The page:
Bella Figura, advice and carelessness
Updated: Sep 23, 2020
Establishing reasonable excuse and reasonable care in cases where clients have taken advice can be tricky and HMRC can be resistant. The recent decision of the Upper Tribunal in Bella Figura should help.
HMRC officers seem increasingly reluctant to accept that clients have taken reasonable care or have a reasonable excuse as a result of taking professional advice. In particular, I’m finding that requests are being made for copies of specific written advice in respect of the particular point at issue to substantiate the client’s position. There are likely to be various reasons for this but I suspect the focus on historic advice taken for the purposes of the Requirement to Correct provisions is a major factor. In any event, for that reason, I found the recent UTT decision in Bella Figura  UKUT 120 (TCC) really helpful in articulating some key principles.
Although the decision deals with a relatively niche issue, the application of the unauthorised payments regime for pension schemes to a loan from a SIPP, the principles addressed are of wider interest.
It was alleged that an unauthorised payment arose because the loan did not satisfy various conditions required by s179 FA 2004. The detail of those provisions is not particularly important, but the tax consequences of such an unauthorised payment are pretty eye-watering. The loan was charged to tax as follows -
A charge on the value of the unauthorised payment at 40% (the unauthorised payment charge),
An unauthorised payment surcharge at 15% of the value of the unauthorised payment (the unauthorised payment surcharge), and
A scheme sanction charge of 40% of the value of the unauthorised payment (which is reduced to 15% if the unauthorised payment charge is paid).
The first and second charges are levied on the employer and the third charge on the scheme administrator. In this case, the employer and the scheme administrator were the same entity, Bella Figura Ltd (‘BFL’).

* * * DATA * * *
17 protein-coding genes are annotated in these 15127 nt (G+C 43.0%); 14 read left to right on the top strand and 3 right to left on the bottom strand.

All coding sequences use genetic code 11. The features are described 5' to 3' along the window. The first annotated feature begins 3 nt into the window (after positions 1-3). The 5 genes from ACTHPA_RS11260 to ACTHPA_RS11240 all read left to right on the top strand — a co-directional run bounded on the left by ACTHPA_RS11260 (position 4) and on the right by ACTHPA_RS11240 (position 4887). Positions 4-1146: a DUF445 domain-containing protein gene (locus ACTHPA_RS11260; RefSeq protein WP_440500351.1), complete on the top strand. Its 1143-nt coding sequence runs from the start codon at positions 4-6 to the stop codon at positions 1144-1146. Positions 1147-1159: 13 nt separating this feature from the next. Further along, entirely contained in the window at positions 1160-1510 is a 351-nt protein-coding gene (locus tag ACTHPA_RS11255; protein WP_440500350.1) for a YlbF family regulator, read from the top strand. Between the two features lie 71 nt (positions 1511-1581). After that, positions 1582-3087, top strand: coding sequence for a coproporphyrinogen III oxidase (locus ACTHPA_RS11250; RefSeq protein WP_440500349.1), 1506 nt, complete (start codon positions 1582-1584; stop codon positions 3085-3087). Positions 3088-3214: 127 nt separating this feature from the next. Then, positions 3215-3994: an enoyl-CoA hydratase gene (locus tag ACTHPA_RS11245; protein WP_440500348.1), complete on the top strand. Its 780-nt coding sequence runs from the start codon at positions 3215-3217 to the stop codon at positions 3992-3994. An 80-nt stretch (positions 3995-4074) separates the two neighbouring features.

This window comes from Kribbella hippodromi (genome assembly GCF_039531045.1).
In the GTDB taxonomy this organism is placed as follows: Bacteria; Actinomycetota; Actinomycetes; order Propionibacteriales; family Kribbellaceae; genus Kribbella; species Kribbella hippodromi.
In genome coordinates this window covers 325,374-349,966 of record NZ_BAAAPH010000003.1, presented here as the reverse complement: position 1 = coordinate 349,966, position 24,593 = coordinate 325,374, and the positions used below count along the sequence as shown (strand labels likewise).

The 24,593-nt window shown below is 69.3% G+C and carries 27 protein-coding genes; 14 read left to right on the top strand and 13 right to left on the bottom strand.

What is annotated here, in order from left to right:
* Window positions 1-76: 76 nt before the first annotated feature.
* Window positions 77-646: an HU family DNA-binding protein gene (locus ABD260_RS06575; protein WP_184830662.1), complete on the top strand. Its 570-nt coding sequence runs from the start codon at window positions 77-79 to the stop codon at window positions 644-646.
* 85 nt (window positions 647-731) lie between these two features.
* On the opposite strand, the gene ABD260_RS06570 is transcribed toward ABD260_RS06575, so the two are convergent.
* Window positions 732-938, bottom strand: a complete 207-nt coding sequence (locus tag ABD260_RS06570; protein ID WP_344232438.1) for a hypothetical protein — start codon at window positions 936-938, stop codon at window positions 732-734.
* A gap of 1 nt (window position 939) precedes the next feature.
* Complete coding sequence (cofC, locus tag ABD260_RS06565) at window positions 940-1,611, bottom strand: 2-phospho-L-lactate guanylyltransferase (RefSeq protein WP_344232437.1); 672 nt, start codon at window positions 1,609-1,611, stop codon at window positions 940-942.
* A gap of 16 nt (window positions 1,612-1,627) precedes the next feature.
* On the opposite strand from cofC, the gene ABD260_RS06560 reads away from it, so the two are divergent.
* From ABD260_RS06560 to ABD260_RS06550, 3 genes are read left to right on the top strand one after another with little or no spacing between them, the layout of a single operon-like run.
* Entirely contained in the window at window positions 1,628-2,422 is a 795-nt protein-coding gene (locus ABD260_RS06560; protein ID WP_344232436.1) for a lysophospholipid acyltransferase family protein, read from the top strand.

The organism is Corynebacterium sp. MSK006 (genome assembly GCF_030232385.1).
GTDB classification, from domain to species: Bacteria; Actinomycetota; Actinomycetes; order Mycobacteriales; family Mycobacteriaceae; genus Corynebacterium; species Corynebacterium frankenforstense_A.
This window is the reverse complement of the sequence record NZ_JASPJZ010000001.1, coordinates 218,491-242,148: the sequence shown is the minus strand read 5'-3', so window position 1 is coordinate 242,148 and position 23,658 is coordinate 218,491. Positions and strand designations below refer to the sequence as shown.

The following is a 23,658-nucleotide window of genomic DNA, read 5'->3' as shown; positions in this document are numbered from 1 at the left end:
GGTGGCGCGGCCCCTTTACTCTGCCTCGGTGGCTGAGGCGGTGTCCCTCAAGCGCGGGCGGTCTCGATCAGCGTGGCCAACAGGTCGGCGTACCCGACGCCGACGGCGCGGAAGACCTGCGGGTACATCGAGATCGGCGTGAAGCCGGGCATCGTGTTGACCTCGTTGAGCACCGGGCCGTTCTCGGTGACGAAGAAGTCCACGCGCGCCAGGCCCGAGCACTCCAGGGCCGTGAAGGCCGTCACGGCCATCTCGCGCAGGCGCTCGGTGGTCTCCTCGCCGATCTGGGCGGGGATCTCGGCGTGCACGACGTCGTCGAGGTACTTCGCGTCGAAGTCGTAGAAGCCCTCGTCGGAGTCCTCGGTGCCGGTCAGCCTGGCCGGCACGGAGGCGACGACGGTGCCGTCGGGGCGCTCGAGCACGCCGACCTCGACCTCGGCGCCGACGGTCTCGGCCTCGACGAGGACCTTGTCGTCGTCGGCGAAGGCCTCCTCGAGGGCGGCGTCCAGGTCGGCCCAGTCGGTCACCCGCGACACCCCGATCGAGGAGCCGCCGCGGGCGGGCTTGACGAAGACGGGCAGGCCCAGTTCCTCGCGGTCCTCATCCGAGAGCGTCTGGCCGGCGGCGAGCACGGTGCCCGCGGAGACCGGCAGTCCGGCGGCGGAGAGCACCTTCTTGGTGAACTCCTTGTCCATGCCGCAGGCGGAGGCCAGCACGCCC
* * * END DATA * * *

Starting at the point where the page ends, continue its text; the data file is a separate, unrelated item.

The tribunal politely skipped around the first issue which needed to be addressed, whether the scheme sanction charge assessment was properly made in accordance with the assessing provisions. The relevant provisions are really confusing if they’re considered in any detail so the tribunal succinctly dealt with the issue by not looking at them in too much detail.
This left the issue of wider interest, which was whether the assessments for the unauthorised payment charge and surcharge were raised in time. The two assessments were raised more more than 4 years but less than 6 years after the tax year in which the charges arose, and HMRC alleged that they were made in time because the loss of tax had been brought about carelessly by BFL. The scheme sanction charge was assessed within the normal 4 years so the time limit point did not therefore arise.
BFL had taken advice on the drafting of the loan agreement from a specialist adviser and was aware that the loan needed to meet specific criteria in order to avoid it being treated as an unauthorised payment. In essence, BFL argued that reasonable care had been taken as a result. However, no specific written advice was provided to the effect that the terms of the loan met the requirements of s179 FA 04. The FTT found, in a decision which the UTT described as ‘tough’ that in the circumstances BFL had failed to take reasonable care. However, the UTT recognised that it was reasonable for BFL to have taken implicit assurance the the loans would meet the statutory conditions on the basis that they had specifically requested that a professional adviser prepare the agreement. The UTT made a particularly helpful analogy with a solicitor instructed to carry out a house purchase;